Reed was just 17 when he was diagnosed with Type 1 diabetes, a chronic, autoimmune condition where the pancreas produces little to no insulin, the hormone that regulates blood sugar.

“I was told I’d never race again and that stayed with me,” says the Bakersfield native. “I know what it’s like to have a disease you didn’t choose. You did nothing wrong to get it and it potentially robs you of something in your life.”

Driving Force

Now 24, Reed is making his mark on the track. He found an endocrinologist who helped him continue his career. That doctor recommended working with a nutritionist and Reed, who used to eat a lot of fast food, says that was a game changer. 

“Chase your dreams... Don’t let diabetes stop you."

“Today nutrition is a huge part of my life,” he says, explaining he eats a lot of carbs including fruit in the morning to give him energy all day. A typical dinner includes lean proteins like salmon, as well as veggies and sweet potatoes.

The clean diet helps him manage his diabetes and perform at his best too.

“I want to be a better athlete,” says the two-time ARCA Race winner. “I want to feel better. I want to have more energy.”

Revved Up

Reed knows he needs to stay hydrated to control his blood sugar, especially while racing 200 MPH around the track.

“In summer it’s 140 degrees in the car on a hot day,” he says, explaining he has a drink system built into his car: a hose runs through his helmet giving him water and he keeps a sports drink with dextrose on his left leg board in case of low blood sugar.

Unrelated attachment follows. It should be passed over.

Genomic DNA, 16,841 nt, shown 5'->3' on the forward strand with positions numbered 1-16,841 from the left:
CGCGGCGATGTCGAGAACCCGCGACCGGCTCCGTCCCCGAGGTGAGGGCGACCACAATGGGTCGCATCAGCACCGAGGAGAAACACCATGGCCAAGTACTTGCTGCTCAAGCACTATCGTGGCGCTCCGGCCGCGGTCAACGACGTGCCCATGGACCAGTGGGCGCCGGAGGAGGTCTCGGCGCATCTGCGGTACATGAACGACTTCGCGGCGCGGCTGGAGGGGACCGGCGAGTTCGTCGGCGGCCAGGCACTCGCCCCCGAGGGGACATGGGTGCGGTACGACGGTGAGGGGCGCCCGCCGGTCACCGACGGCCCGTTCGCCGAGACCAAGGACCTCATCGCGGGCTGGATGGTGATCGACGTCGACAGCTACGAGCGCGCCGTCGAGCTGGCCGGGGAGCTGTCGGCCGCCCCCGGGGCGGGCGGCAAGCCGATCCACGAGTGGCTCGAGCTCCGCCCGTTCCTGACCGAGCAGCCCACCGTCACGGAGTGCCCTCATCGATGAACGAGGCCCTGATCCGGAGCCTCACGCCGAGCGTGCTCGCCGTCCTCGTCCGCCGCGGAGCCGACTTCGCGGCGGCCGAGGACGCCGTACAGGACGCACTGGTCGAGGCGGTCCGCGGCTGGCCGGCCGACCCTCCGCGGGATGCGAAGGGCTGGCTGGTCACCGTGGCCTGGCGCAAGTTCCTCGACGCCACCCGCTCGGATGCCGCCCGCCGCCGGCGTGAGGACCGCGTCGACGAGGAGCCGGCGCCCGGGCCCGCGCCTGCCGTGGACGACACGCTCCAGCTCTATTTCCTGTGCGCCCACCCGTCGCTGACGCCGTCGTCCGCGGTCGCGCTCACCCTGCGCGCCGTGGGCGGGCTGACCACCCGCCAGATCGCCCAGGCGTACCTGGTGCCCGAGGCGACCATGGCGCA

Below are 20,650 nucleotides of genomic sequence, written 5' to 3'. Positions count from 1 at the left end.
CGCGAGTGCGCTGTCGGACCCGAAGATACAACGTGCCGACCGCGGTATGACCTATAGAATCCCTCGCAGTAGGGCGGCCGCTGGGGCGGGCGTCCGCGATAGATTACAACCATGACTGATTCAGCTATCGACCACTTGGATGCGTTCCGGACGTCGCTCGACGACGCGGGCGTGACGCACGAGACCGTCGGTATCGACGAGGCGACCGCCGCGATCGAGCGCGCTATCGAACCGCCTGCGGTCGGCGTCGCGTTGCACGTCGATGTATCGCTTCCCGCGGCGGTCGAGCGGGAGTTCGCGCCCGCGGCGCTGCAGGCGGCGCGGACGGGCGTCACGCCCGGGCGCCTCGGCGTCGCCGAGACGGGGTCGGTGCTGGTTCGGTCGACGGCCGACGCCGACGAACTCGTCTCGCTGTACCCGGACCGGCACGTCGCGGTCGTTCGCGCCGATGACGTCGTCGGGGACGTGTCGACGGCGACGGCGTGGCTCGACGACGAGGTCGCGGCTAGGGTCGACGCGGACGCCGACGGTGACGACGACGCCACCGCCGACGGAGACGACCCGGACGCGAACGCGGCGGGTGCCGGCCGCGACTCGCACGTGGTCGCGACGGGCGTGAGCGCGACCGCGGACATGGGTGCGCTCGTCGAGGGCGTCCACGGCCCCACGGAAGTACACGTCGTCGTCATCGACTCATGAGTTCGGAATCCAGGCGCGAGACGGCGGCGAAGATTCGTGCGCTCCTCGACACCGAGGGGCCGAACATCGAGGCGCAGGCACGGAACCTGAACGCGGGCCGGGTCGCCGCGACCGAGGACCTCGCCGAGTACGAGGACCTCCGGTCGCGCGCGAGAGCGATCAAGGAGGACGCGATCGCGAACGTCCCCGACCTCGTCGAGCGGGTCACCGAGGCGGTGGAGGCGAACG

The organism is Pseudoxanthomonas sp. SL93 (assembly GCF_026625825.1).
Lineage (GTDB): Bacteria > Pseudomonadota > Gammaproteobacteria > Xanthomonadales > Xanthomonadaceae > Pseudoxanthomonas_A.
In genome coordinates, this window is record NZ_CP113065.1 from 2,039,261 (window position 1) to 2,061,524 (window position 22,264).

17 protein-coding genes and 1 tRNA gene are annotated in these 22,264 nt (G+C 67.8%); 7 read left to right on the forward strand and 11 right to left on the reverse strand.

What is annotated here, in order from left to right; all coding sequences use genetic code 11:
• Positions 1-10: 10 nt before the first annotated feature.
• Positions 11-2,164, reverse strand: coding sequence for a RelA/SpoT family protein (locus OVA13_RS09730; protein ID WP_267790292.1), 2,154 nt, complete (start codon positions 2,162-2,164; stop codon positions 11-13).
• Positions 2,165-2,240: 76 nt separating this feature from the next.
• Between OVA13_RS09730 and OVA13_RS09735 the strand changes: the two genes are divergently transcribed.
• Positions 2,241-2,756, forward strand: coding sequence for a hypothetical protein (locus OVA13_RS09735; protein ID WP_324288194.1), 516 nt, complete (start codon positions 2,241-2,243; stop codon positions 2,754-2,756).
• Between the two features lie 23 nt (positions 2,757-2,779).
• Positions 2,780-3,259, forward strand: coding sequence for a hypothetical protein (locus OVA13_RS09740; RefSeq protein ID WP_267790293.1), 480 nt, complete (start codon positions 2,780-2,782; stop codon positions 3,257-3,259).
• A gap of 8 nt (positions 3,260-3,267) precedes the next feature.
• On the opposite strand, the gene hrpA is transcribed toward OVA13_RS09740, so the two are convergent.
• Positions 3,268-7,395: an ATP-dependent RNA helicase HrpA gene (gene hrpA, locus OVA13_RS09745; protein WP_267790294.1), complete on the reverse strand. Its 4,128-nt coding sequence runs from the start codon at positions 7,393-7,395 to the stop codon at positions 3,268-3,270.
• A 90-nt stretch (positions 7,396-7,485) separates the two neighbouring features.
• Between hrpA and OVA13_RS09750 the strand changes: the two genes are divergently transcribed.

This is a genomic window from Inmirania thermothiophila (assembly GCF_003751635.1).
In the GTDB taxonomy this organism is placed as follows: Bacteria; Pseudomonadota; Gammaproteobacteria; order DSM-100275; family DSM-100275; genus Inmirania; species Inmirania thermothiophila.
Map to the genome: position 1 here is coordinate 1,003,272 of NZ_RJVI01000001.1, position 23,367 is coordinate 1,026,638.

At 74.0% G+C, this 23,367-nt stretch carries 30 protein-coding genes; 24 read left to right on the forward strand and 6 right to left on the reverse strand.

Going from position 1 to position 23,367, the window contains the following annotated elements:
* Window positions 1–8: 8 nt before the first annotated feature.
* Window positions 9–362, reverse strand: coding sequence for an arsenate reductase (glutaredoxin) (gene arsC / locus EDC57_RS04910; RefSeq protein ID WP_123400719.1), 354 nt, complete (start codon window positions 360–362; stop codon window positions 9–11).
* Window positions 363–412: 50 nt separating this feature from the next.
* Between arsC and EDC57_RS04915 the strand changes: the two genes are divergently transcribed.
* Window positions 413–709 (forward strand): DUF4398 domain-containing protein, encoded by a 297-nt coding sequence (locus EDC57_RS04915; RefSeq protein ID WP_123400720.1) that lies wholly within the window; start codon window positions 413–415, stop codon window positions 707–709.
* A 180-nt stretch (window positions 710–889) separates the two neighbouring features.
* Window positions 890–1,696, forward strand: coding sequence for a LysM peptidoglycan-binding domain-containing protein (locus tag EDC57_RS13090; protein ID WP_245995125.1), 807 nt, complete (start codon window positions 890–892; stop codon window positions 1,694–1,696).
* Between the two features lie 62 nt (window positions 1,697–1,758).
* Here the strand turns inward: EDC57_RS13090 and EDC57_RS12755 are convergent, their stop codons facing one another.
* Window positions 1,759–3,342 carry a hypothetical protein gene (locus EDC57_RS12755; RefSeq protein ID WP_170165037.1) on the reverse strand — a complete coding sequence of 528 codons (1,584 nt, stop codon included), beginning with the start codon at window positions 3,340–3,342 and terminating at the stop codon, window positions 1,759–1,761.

LIFE IN THE FAST LANE: Reed changed his diet in order to make sure he has enough energy not only to race, but to make it through the day. “I want to be a better athlete,” he says.

He’s learned to control his nerves too, noting adrenaline spikes cause his blood sugar to rise.

“The more I can reduce stress, the calmer it keeps me,” he says. “I can make better decisions in the car. Also, it really helps me manage my blood sugar an hour or two before the race.”

Role Model

Reed is raising diabetes awareness through his non-profit, Ryan’s Mission. He gives inspirational speeches and also attends Beyond Type 1 and Juvenile Diabetes Research Foundation (JDRF) events.

Even though he has Type 1, he wants to also help people with Type 2 diabetes, including many of his fans. Reed knows managing both types can be challenging, especially with a busy schedule.

Proudly racing Number 16, Reed has partnered with Lilly Diabetes on the “Drive Down A1C” to encourage people with the disease to better manage their care and talk to their doctor about treatment options.

Reed knows the condition can be demanding. That’s why he advises sufferers work with their doctors, lean on their support systems and not let their health hold them back.

“Chase your dreams,” Reed says. “Don’t let diabetes stop you."